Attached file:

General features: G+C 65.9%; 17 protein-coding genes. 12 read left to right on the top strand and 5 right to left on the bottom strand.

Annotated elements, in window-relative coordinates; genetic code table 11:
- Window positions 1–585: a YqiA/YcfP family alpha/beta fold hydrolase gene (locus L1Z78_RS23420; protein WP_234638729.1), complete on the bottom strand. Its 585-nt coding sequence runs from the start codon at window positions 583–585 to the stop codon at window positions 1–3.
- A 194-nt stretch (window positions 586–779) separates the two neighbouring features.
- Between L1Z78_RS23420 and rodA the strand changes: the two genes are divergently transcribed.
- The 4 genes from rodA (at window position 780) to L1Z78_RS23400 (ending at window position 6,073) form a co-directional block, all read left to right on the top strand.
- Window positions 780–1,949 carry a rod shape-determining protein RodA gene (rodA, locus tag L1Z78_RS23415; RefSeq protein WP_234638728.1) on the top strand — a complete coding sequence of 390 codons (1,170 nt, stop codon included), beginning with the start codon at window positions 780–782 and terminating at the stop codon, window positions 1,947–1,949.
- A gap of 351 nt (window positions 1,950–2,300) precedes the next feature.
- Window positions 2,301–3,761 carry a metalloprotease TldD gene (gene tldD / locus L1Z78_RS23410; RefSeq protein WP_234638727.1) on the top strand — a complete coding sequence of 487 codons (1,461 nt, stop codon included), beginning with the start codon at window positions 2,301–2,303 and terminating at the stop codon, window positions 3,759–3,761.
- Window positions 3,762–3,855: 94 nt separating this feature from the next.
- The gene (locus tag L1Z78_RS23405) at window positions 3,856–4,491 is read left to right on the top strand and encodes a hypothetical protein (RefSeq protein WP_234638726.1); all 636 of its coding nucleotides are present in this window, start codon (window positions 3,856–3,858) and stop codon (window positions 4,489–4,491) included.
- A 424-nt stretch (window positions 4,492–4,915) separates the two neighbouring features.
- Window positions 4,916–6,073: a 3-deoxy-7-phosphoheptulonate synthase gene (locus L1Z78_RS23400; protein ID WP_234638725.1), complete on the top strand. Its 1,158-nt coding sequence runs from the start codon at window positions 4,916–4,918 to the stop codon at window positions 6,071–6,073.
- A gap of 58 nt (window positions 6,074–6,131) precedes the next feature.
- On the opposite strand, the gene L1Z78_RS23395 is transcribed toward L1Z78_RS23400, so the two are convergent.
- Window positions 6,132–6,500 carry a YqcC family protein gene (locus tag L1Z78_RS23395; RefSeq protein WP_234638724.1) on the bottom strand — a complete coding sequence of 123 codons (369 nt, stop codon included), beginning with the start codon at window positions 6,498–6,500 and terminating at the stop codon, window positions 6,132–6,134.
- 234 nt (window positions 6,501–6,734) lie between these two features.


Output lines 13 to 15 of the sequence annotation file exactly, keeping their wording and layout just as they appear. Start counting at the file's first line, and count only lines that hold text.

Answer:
- Window positions 4,916–6,073: a 3-deoxy-7-phosphoheptulonate synthase gene (locus L1Z78_RS23400; protein ID WP_234638725.1), complete on the top strand. Its 1,158-nt coding sequence runs from the start codon at window positions 4,916–4,918 to the stop codon at window positions 6,071–6,073.
- A gap of 58 nt (window positions 6,074–6,131) precedes the next feature.
- On the opposite strand, the gene L1Z78_RS23395 is transcribed toward L1Z78_RS23400, so the two are convergent.